An Irish King Lear - Richard Harris is a farmer obsessed with the ownership of a disputed plot of land, which leads to bloodshed and awful retribution.
Initially, Jim Sheridan's follow-up to last year's surprise wonder My Left Foot looks deceptively and alarmingly like old Hollywood's notion of Oirish whimsy. British thespians - notably John Hurt with blackened teeth as the village idiot - antic about an emerald countryside being madly colourful and tuck into some toothsome stews in quaint cottages; villagers, tinkers and a red-haired temptress brawl outside the pub while the naive, ineffectual priest wrings his hands and rolls his eyes to heaven. Inexorably, however, The Field builds into a mesmerising tragedy of appalling dimensions and remarkable power.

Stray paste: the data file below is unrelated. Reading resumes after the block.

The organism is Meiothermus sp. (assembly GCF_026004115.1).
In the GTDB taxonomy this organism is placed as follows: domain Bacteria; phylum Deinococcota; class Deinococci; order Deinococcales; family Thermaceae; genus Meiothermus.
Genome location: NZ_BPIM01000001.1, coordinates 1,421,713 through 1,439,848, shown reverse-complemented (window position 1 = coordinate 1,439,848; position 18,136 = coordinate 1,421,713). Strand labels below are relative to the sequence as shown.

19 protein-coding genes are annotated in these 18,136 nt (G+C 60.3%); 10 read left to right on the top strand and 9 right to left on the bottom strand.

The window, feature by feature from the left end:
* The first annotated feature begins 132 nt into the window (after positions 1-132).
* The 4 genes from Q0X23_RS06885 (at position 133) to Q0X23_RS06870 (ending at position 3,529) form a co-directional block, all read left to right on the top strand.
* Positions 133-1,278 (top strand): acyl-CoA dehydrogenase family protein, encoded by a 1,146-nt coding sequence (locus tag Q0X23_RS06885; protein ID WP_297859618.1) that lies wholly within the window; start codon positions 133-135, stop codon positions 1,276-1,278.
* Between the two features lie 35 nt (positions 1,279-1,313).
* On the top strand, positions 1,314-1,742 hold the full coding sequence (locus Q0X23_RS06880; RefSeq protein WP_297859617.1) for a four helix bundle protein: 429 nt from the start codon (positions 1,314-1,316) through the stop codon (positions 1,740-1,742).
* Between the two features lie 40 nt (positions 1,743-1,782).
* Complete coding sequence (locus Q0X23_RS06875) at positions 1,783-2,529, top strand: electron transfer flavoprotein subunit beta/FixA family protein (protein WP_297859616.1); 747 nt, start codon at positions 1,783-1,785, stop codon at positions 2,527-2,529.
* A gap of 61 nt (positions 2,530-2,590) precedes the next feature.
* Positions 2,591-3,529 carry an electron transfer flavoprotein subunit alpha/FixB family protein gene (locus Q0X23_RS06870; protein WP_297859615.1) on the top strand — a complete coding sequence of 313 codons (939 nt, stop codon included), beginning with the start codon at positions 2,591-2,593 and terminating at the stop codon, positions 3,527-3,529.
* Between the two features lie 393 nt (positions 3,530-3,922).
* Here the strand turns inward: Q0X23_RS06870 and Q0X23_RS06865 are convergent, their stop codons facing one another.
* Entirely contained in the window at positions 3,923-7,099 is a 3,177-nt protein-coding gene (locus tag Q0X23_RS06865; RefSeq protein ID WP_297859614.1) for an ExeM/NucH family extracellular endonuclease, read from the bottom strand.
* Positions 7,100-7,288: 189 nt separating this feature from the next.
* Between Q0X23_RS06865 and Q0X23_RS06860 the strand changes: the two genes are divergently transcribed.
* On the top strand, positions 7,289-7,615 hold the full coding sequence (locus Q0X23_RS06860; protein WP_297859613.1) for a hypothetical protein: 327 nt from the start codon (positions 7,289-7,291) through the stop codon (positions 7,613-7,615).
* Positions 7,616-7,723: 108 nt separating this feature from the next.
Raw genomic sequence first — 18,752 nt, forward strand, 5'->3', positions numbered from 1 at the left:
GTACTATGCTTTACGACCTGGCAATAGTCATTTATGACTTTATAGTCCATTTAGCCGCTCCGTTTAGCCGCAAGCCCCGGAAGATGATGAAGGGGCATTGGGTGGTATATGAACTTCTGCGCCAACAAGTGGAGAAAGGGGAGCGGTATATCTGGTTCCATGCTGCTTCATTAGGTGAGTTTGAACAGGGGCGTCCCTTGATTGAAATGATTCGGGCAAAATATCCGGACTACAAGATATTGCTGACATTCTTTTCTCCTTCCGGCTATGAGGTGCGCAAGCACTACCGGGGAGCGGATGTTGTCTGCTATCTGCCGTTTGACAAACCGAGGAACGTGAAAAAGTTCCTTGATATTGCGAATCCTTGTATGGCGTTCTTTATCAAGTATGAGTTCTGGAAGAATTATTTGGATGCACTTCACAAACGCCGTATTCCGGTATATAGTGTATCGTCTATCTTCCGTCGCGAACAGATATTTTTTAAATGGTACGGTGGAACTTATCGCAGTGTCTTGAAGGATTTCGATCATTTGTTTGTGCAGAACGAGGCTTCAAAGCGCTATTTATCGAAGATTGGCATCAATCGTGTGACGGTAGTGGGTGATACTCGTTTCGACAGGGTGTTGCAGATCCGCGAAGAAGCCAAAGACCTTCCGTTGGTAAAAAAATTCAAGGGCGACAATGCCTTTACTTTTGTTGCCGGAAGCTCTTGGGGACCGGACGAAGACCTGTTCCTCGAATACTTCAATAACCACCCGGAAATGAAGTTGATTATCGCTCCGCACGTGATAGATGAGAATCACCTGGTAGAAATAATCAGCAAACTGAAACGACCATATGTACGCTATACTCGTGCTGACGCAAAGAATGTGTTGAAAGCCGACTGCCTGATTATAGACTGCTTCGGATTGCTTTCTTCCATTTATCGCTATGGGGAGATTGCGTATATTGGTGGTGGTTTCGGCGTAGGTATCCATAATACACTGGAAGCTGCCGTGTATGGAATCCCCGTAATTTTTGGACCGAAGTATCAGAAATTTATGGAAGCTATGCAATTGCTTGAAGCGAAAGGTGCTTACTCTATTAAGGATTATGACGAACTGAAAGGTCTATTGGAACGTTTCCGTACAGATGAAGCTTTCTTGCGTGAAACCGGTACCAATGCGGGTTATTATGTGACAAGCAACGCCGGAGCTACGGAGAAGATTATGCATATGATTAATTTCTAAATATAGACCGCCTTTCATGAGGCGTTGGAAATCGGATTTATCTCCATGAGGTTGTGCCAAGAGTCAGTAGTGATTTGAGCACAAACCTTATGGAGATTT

Richard Harris - who'd have thought he had it left in him? - turns in an astonishing performance, restrained, frightening and affecting to the core as Bull McCabe, a farmer whose obsession with ownership of a disputed piece of land leads to bloodshed and most awful retribution. This is an Irish King Lear, with old wrongs, secrets and griefs gradually revealed, longings, jealousies and greeds passed down from one generation to the next. Sheridan's screenplay (from the play by John B. Keane) touches Irish history, blood, sweat and class and inspires fine work from everyone onscreen, including Tom Berenger as the rich Irish-American intruder "looking for his roots", Brenda Fricker as the wife McCabe hasn't touched or spoken to in 18 years, and Frances Tomelty as the Anglo-Irish widow who owns the three acres McCabe would have.
Beautifully made, the 30s period dressing, photography and Elmer Bernstein score mark this as a thoroughly distinguished production, in every way as gripping and compulsive as that other great drama of the land, Jean De Florette. High praise indeed.